Over the past five years, the United States has averaged more than 17 major weather or climate disasters per year, according to the National Centers for Environmental Information.
Hurricanes, wildfires and other natural disasters have significant financial costs, including for small business owners. Of small businesses in FEMA-designated disaster areas that suffered losses after natural disasters, 64% lost physical assets and 96% lost revenue, according to a 2017 study by Federal Reserve Banks of Dallas, New York. York, Richmond and San Francisco.
Business insurance can help protect your business from such losses, but business owners should also be proactive in creating contingency plans and learning about emergency financing options.
Planning ahead “reduces your stress as an owner and responsible for getting this business back up and running,” says Frank LaMonaca, president of the southeast Connecticut chapter of business mentoring organization SCORE.
Here’s what you need to get started.
Understand what you have and what your insurance covers
Don’t wait until it’s time to file an insurance claim to appraise your property, says Jim Armitage, insurance agent at The Liberty Company in California. Take photos and videos throughout your property and store them with your insurance policy to refresh your memory or to share with your insurance company later.
“You’ll be a lot happier and survive a lot better” if you can easily identify what you’ve lost, Armitage says.
In general, businesses that own a building or have physical assets, such as inventory or furniture, should have business property insurance. If your business closes while you recover from a disaster, business interruption insurance can help offset your lost revenue.
These policies won’t cover everything, however. Floods and earthquakes usually require separate coverage, for example. Armitage also recommends knowing your policy’s wind and hail deductibles – you’ll need to pay these up front.
“Don’t take it for granted that [a disaster] is included in your insurance. That may not be the case,” says Armitage.
Working with an insurance agent or broker can help you stay on top of the claims process during a stressful time, adds LaMonaca: “You really need someone in your corner, when [a disaster] knocks, which you can call and will beat for you.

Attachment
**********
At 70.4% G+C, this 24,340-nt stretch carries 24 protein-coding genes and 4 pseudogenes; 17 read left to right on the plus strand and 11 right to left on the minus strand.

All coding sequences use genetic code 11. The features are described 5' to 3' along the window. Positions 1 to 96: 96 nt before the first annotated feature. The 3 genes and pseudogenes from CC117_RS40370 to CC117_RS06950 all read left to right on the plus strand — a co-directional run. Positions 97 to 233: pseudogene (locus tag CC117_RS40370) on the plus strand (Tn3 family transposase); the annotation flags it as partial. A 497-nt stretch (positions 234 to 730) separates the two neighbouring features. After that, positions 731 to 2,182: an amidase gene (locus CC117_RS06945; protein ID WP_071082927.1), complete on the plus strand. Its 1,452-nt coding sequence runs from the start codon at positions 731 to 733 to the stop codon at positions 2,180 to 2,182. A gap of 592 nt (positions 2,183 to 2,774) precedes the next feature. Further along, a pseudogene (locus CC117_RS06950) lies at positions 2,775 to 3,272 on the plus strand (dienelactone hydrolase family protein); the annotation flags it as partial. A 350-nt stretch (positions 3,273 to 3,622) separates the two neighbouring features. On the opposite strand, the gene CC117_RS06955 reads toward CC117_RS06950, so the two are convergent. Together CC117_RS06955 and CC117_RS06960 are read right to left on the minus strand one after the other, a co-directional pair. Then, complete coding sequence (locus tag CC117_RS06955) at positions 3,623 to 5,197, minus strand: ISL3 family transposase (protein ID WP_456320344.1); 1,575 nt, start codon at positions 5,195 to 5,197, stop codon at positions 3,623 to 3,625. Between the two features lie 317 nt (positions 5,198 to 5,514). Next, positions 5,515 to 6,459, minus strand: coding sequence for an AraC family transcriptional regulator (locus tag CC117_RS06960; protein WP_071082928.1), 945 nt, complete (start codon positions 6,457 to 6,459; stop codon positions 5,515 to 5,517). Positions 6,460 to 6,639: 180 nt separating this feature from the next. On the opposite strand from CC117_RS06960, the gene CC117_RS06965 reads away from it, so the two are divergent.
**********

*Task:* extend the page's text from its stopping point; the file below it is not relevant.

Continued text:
Costs can increase after a disaster. It can take time for insurance companies to process and pay claims. And if your business has to close while you recover, you may not be able to rely on your usual cash flow.
“There’s really no substitute for having enough cash to top up your insurance coverage,” LaMonaca says.
Start with disaster-specific funds, like SBA Disaster Loans, which often have low interest rates and long repayment terms. Grants may also be available.
Having a relationship with a local banker or working with an online lender can help you get a business loan quickly.
If you need more support to get to the other side of the disaster, LaMonaca says, you can turn to your personal resources. For some new business owners who own homes, he suggests opening a home equity line of credit that you can treat as an emergency fund if other forms of financing aren’t available.
“Create pockets of cash, then dip into them and save yours for last,” he says.
Create a business continuity plan
A business continuity plan explains how your business will continue to operate after a disaster, says Christie Bonacci, chartered accountant and senior wealth advisor at BlueSky Wealth Advisors in North Carolina.
When creating your own, consider:
- Employee access to technology and ability to work remotely.
- Vital records, like ensuring important documents are stored securely in the cloud or offsite.
- Cybersecurity, like ensuring employees have access to a virtual private network.
- Production facilities and equipment.
- Inventory and supply chain resources.
Bonacci recommends putting someone in charge of implementing the business continuity plan, adding a backup person, and then practicing your plan. His company does surprise simulations to make sure employees know what to do.
Ready.gov also offers checklists and toolkits that can help you prepare. It’s a lot of work, but it’s worth it, says Bonacci.
“Most people never complain about being over-insured or over-prepared when faced with a natural disaster,” she says. “They may complain about the cost or the time it takes before that, but when the natural disaster hits, they don’t complain.”
Additionally, LaMonaca suggests creating a folder with all the documents you’ll need in the event of a disaster and phone numbers for key contacts, like your insurance agent. Having all of these resources in one place can help you stay calm and focused.
Learn and evolve
When disaster strikes, having plans in place can make it easier to focus on what’s most important: people.
“If you’re the lucky ones, identify ways — whether it’s your time, your talent, or your treasure — to help those who have been affected,” says Bonacci. “After the disaster, this is where humanity shines.”
Finally, she says, set aside time to reflect, learn, and make changes to your emergency plan.
“When it’s all over, you want to document the lessons you’ve learned and update your plan,” Bonacci says, “because it’s probably going to happen again.”
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